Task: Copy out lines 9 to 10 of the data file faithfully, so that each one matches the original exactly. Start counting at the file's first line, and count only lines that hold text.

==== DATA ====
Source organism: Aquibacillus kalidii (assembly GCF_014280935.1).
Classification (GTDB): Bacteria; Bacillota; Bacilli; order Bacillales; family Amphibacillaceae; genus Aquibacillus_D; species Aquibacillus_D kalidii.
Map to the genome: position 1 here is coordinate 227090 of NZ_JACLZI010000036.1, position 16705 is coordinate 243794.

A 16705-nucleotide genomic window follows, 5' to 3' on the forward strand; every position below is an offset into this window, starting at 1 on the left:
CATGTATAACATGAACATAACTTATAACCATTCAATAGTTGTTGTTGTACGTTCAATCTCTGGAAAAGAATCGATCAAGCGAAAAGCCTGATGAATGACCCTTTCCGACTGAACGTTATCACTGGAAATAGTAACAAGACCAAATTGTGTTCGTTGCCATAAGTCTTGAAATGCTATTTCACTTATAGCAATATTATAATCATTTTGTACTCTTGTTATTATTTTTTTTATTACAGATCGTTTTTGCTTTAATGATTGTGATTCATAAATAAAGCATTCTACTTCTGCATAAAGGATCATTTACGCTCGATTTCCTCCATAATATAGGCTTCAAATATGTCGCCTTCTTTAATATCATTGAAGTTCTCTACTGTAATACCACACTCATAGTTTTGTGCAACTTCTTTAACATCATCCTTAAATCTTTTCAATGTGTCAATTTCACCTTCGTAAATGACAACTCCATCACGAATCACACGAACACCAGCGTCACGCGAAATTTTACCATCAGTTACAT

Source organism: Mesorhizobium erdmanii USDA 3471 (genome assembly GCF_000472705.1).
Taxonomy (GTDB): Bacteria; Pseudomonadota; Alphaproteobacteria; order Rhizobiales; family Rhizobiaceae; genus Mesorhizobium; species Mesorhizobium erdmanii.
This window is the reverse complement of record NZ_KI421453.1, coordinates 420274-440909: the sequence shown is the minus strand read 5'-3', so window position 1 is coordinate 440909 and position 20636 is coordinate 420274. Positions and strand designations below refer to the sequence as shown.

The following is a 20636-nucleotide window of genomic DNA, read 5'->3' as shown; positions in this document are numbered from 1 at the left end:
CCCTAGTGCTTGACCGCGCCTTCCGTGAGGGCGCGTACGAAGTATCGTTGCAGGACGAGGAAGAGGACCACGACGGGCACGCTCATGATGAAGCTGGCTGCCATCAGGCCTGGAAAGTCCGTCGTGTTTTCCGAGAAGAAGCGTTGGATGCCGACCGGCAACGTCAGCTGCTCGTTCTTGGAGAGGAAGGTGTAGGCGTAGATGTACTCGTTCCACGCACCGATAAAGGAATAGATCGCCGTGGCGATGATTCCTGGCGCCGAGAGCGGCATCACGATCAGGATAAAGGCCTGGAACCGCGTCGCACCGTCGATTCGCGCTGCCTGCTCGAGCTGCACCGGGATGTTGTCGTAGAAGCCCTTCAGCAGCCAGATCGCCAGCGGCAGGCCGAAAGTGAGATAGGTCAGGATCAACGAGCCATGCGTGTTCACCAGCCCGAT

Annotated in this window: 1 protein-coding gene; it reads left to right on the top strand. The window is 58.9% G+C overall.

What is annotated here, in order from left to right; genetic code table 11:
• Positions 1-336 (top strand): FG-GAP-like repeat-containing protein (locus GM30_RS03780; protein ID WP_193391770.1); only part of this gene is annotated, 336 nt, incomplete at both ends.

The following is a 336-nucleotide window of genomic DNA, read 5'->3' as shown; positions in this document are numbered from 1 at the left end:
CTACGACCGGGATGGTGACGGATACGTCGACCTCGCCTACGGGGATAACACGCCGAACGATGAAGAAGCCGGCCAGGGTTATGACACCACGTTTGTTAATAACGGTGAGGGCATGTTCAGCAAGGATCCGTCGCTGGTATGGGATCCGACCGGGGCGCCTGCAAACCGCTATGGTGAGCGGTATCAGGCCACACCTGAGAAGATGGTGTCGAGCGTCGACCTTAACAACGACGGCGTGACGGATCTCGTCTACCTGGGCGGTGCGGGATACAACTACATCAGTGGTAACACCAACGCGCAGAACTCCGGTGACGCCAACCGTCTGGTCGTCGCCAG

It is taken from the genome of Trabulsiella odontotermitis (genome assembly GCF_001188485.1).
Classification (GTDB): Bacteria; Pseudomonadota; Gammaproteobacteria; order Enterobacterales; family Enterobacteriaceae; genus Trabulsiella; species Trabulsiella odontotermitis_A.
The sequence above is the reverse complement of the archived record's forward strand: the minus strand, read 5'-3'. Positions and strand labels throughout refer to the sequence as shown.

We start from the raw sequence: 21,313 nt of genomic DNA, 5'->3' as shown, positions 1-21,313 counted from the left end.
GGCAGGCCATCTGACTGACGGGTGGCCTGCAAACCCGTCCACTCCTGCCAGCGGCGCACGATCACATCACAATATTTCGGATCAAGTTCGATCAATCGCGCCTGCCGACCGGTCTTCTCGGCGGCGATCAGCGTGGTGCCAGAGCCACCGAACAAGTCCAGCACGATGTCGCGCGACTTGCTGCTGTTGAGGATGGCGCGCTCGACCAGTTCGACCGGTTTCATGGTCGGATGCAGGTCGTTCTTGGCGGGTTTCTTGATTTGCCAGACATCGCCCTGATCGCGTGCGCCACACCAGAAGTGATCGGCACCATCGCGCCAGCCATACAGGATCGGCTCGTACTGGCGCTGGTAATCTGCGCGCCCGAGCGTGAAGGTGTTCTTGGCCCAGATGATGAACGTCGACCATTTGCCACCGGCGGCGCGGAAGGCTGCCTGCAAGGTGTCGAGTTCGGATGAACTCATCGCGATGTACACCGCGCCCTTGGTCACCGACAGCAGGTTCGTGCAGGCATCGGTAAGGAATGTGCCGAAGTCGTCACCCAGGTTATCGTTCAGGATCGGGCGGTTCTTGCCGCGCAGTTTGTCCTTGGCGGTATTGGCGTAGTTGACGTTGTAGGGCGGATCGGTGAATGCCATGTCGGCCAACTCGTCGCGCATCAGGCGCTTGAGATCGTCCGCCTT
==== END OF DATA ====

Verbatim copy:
The following is a 20636-nucleotide window of genomic DNA, read 5'->3' as shown; positions in this document are numbered from 1 at the left end:
CCCTAGTGCTTGACCGCGCCTTCCGTGAGGGCGCGTACGAAGTATCGTTGCAGGACGAGGAAGAGGACCACGACGGGCACGCTCATGATGAAGCTGGCTGCCATCAGGCCTGGAAAGTCCGTCGTGTTTTCCGAGAAGAAGCGTTGGATGCCGACCGGCAACGTCAGCTGCTCGTTCTTGGAGAGGAAGGTGTAGGCGTAGATGTACTCGTTCCACGCACCGATAAAGGAATAGATCGCCGTGGCGATGATTCCTGGCGCCGAGAGCGGCATCACGATCAGGATAAAGGCCTGGAACCGCGTCGCACCGTCGATTCGCGCTGCCTGCTCGAGCTGCACCGGGATGTTGTCGTAGAAGCCCTTCAGCAGCCAGATCGCCAGCGGCAGGCCGAAAGTGAGATAGGTCAGGATCAACGAGCCATGCGTGTTCACCAGCCCGAT